The stabilization, repair or reconstruction of buildings of historic, cultural or architectural significance. The history of building conservation is beset with ideological and aesthetic problems, including whether it should be practised at all and, if so, to what extent restoration should supervene in the original structure. Modern conservation principles, as set out in the Venice Charter (1964; see §3 below), are based on specific alternative approaches. Preservation involves minimal intervention, ensuring the stabilization and maintenance of remains in their existing state and retarding further deterioration. Restoration involves returning the fabric to a known earlier state of greater significance by removing accretions or by reassembling existing components, but without the introduction of new material. Reconstruction involves returning the fabric as nearly as possible to a known earlier state and is distinguished by the introduction of materials—new or old—to the fabric. Architectural conservation may include any of these approaches or a combination of more than one, as well as the adaptation or modification of a building to suit proposed new and compatible uses....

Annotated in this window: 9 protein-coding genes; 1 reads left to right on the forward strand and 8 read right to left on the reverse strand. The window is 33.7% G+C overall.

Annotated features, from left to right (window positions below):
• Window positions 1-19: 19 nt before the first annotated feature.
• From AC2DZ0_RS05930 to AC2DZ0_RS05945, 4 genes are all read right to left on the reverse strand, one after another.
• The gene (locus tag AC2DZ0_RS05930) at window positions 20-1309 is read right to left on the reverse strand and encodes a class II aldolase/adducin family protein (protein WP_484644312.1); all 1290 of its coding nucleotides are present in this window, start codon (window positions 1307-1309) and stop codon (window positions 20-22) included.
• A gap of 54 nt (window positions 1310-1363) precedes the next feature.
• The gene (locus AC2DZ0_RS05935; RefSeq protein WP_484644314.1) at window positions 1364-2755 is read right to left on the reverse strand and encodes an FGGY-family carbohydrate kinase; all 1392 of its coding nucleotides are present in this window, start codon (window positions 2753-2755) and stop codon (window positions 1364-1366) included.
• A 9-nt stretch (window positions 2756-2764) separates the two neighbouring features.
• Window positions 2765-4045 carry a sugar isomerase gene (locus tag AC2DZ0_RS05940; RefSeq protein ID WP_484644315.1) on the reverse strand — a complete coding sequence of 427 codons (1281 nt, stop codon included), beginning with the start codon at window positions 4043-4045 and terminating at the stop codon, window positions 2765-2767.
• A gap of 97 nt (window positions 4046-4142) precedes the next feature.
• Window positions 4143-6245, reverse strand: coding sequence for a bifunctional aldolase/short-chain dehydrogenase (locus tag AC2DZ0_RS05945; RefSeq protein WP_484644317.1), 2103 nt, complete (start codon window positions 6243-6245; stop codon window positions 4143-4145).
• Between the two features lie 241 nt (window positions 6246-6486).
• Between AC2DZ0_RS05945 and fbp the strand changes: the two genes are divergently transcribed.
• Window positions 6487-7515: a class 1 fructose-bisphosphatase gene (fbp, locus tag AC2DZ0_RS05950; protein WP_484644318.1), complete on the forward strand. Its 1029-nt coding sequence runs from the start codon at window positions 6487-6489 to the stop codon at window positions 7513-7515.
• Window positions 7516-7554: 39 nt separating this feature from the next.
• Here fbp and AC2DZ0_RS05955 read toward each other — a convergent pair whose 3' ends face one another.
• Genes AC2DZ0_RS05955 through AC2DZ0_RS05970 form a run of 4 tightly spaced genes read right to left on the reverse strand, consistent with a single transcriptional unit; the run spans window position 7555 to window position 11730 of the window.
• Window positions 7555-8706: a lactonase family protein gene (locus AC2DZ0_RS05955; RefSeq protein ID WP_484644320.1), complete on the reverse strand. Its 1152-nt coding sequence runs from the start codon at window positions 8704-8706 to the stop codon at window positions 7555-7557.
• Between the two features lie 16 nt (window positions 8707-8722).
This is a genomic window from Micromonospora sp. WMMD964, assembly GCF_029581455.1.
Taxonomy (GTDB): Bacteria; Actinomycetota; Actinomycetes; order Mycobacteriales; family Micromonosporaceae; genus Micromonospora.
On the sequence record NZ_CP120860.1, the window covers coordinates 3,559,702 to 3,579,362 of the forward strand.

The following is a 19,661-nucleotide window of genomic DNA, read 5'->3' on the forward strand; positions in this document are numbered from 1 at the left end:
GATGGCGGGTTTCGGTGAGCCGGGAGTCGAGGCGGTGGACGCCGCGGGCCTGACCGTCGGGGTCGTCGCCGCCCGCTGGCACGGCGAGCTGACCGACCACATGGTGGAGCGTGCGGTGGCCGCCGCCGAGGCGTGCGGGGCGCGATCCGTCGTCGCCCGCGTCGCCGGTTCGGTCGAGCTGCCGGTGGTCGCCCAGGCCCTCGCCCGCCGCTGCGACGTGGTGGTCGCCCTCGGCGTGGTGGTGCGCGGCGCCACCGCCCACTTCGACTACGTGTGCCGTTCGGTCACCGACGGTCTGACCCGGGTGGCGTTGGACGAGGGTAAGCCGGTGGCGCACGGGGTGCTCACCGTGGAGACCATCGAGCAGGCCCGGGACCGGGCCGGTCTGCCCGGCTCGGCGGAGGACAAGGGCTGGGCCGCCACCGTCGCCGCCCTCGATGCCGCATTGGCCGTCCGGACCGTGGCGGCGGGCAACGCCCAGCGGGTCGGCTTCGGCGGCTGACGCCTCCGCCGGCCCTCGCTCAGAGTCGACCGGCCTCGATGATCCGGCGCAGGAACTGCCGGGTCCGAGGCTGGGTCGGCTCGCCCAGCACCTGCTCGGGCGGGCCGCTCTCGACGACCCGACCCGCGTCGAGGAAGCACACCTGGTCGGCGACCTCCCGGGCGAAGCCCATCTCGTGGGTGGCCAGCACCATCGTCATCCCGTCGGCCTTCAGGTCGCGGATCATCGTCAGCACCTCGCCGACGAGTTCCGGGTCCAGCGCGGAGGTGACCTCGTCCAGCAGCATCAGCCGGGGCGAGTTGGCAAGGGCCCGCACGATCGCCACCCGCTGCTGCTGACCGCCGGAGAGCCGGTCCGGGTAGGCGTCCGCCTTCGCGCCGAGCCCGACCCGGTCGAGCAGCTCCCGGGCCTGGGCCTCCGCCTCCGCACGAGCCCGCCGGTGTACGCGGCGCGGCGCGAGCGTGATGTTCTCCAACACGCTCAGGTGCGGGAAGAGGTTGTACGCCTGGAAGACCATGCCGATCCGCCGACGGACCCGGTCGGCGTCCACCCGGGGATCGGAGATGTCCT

Harold Meek and Marion Meek
revised by Beky Davies
See also Ceramics
The nature of the deterioration and damage to which ceramics are subject varies with the physical and chemical properties of the different types of ware. Although ceramics are among the most stable materials used in art objects, they are very susceptible to mechanical shock caused not only by accidental knocking and dropping, but also by failing previous repairs, vibration from visitor footfall in busy galleries, or inappropriate storage and display cases. Lower-fired wares are porous to liquids, which may cause staining and contamination of the body or soluble salts that can be destructive to the body. If these wares are soaked in water for extended periods, for example during burial, soluble fractions of the original composition can leach out. Higher-fired wares become partially or completely vitrified during firing, so their porosity is low, and they are not susceptible to damage in this manner.